A family statement with the auction gives a clear view into the motivations for his collecting enthusiasm:
"During his career with International Harvester Company David lived in Havana, Cuba, for three years and for many years with his family in Durban, South Africa. While living in South Africa the family enjoyed extensive travel to England, Italy and Egypt amongst other places.
"During this time David continued collecting coins always connecting them with the history of the country at the time of minting. This was an integral part of his interest. David continued collecting until his retirement to his family farm outside of Memphis.
"In the later years David passed his collection to his three children, John David Heuer, III, Christopher F. Heuer and Anne Heuer Snowden. David died in 2007 and we, his children, have engaged Baldwin & Sons Ltd to sell our Father's collection.
"We hope that whoever buys the collection, or parts of it, will feel the same sense of history and awe which we felt as Dad showed us each coin and described the history surrounding it."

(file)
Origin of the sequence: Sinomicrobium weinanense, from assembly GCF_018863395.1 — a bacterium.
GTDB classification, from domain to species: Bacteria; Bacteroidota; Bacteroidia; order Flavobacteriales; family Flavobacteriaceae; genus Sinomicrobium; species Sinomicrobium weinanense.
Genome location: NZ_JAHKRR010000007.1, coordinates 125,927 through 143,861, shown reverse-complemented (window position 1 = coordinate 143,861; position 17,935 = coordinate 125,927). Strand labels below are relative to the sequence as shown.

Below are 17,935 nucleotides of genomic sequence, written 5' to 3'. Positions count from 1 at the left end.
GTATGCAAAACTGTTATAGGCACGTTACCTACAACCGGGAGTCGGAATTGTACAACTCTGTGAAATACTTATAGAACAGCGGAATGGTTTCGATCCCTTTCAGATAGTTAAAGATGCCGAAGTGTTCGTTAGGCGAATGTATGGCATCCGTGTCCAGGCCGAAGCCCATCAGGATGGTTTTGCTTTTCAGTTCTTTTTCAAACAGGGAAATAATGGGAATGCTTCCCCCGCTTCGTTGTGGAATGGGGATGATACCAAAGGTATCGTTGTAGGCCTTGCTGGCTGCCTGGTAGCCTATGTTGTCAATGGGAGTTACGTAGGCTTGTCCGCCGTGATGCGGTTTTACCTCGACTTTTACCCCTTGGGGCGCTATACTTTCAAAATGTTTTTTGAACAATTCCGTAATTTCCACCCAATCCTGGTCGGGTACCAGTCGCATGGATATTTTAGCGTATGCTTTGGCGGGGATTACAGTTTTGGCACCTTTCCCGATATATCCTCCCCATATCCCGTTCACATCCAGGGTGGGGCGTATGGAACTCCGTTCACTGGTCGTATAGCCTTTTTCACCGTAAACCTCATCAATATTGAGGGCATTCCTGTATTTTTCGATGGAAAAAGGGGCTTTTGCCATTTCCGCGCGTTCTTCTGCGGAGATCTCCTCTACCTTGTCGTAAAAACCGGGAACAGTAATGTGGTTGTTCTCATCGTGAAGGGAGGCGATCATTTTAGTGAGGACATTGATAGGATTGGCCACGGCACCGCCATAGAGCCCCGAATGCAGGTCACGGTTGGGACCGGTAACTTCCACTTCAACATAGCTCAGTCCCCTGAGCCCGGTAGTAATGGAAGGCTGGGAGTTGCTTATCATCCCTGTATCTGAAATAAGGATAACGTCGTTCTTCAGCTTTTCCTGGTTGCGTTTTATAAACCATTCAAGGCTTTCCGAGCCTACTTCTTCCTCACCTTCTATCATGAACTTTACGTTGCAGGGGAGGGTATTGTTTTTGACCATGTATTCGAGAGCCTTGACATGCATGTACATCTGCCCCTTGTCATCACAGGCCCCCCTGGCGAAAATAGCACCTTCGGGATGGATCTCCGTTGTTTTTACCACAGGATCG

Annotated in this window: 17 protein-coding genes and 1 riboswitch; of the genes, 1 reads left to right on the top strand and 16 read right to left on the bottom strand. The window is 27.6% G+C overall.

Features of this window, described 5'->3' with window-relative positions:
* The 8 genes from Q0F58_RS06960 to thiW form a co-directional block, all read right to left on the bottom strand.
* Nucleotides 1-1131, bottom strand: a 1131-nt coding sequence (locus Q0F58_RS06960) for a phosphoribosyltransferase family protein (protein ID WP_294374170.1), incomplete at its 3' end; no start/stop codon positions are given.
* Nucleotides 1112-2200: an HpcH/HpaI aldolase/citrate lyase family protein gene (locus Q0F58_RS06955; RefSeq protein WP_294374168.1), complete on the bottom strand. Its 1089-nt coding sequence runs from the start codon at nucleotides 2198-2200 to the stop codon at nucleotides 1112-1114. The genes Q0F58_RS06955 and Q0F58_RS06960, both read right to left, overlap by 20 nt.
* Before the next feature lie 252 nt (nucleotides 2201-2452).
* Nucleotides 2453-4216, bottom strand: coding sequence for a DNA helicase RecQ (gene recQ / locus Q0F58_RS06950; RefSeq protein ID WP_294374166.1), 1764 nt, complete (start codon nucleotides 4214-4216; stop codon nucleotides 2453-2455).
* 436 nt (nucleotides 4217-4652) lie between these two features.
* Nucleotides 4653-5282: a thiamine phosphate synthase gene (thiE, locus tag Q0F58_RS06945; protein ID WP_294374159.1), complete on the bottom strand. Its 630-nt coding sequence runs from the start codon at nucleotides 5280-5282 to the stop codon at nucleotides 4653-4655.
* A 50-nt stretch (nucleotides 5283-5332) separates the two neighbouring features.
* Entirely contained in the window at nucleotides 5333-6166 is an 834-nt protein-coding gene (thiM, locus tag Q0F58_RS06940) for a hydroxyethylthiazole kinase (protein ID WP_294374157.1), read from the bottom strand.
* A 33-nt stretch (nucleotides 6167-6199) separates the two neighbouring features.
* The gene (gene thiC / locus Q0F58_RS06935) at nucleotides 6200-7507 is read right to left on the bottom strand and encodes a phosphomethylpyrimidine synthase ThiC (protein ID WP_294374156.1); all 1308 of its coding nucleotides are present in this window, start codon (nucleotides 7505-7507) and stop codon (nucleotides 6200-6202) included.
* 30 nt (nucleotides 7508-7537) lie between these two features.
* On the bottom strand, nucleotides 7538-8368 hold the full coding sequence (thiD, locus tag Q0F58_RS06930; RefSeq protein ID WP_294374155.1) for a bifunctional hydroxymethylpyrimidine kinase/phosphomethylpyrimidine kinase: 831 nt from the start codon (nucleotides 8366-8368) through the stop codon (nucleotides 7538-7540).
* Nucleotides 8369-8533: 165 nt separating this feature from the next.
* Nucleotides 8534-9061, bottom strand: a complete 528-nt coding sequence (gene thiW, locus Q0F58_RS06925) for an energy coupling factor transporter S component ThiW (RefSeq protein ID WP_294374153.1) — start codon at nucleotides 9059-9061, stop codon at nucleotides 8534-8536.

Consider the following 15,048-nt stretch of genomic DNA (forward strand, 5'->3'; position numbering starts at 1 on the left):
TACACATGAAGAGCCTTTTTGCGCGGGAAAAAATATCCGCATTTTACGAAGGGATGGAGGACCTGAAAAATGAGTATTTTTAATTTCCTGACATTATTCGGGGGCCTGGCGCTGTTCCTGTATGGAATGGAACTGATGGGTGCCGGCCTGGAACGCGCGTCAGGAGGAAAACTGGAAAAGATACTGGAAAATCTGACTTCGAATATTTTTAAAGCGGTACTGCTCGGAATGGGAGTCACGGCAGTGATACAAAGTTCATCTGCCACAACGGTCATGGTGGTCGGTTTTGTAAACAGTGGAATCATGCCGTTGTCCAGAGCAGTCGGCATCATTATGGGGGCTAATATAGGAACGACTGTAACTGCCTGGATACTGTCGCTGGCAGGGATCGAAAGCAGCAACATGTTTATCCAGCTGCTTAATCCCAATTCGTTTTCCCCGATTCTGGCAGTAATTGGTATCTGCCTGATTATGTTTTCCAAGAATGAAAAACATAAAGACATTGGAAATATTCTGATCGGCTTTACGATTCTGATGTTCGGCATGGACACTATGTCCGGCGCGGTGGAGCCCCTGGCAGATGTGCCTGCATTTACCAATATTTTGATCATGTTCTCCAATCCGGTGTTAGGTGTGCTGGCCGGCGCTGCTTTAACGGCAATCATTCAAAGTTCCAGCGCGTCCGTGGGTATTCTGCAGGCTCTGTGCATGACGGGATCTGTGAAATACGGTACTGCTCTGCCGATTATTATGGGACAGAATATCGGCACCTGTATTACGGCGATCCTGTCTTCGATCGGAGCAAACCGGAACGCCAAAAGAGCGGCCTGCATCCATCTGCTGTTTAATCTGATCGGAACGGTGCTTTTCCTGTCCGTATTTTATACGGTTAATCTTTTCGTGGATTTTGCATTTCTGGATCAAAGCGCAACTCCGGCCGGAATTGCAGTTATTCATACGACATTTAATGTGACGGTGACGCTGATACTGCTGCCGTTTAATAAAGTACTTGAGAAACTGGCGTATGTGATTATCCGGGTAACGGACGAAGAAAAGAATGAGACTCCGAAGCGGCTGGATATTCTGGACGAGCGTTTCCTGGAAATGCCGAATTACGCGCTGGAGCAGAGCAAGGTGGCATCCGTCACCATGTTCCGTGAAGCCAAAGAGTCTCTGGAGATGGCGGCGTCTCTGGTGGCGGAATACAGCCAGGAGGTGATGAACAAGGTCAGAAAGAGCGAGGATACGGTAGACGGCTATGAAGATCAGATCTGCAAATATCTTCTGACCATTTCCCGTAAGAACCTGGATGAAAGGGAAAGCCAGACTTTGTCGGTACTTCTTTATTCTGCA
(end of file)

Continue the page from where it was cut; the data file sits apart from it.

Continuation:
One of the highlights of the sale proved to be a sestertius from late in the reign of the Emperor Nero with a laureate bust facing right on the obverse and a bird's-eye view of the harbour of Ostia, containing seven ships, with pharos surmounted by statue of Neptune holding sceptre and the reclining figure of Tiber below.
Expected to sell for £2,000-3,000, the coin quickly surpassed this achieving £4,600 ($7,500) in the London sale.
Collectors annoyed to have missed an opportunity to buy high quality Roman coins should click here to take a look at a gold aureus from the reign of the Emperor Vespasian.
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